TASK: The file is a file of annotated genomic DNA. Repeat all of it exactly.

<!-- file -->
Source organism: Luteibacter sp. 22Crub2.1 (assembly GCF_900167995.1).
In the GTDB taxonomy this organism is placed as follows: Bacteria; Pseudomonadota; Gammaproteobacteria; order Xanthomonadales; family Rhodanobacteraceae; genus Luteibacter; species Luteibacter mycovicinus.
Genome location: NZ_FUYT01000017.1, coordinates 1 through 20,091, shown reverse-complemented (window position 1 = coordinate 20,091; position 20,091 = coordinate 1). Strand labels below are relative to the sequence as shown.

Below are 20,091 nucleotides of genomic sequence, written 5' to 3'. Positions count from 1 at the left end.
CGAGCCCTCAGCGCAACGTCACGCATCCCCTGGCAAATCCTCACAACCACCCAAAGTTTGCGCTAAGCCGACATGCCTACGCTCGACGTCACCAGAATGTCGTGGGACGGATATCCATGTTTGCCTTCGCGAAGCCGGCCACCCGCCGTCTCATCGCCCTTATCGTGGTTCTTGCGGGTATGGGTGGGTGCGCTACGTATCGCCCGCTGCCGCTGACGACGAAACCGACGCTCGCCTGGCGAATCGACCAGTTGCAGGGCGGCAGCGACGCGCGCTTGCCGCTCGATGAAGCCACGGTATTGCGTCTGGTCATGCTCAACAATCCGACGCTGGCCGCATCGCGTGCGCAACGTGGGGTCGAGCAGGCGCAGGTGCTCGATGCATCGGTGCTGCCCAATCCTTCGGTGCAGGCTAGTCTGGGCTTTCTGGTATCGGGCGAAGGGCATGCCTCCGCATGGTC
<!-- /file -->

Source organism: Luteibacter sp. 22Crub2.1 (assembly GCF_900167995.1).
In the GTDB taxonomy this organism is placed as follows: Bacteria; Pseudomonadota; Gammaproteobacteria; order Xanthomonadales; family Rhodanobacteraceae; genus Luteibacter; species Luteibacter mycovicinus.
Genome location: NZ_FUYT01000017.1, coordinates 1 through 20,091, shown reverse-complemented (window position 1 = coordinate 20,091; position 20,091 = coordinate 1). Strand labels below are relative to the sequence as shown.

Below are 20,091 nucleotides of genomic sequence, written 5' to 3'. Positions count from 1 at the left end.
CGAGCCCTCAGCGCAACGTCACGCATCCCCTGGCAAATCCTCACAACCACCCAAAGTTTGCGCTAAGCCGACATGCCTACGCTCGACGTCACCAGAATGTCGTGGGACGGATATCCATGTTTGCCTTCGCGAAGCCGGCCACCCGCCGTCTCATCGCCCTTATCGTGGTTCTTGCGGGTATGGGTGGGTGCGCTACGTATCGCCCGCTGCCGCTGACGACGAAACCGACGCTCGCCTGGCGAATCGACCAGTTGCAGGGCGGCAGCGACGCGCGCTTGCCGCTCGATGAAGCCACGGTATTGCGTCTGGTCATGCTCAACAATCCGACGCTGGCCGCATCGCGTGCGCAACGTGGGGTCGAGCAGGCGCAGGTGCTCGATGCATCGGTGCTGCCCAATCCTTCGGTGCAGGCTAGTCTGGGCTTTCTGGTATCGGGCGAAGGGCATGCCTCCGCATGGTC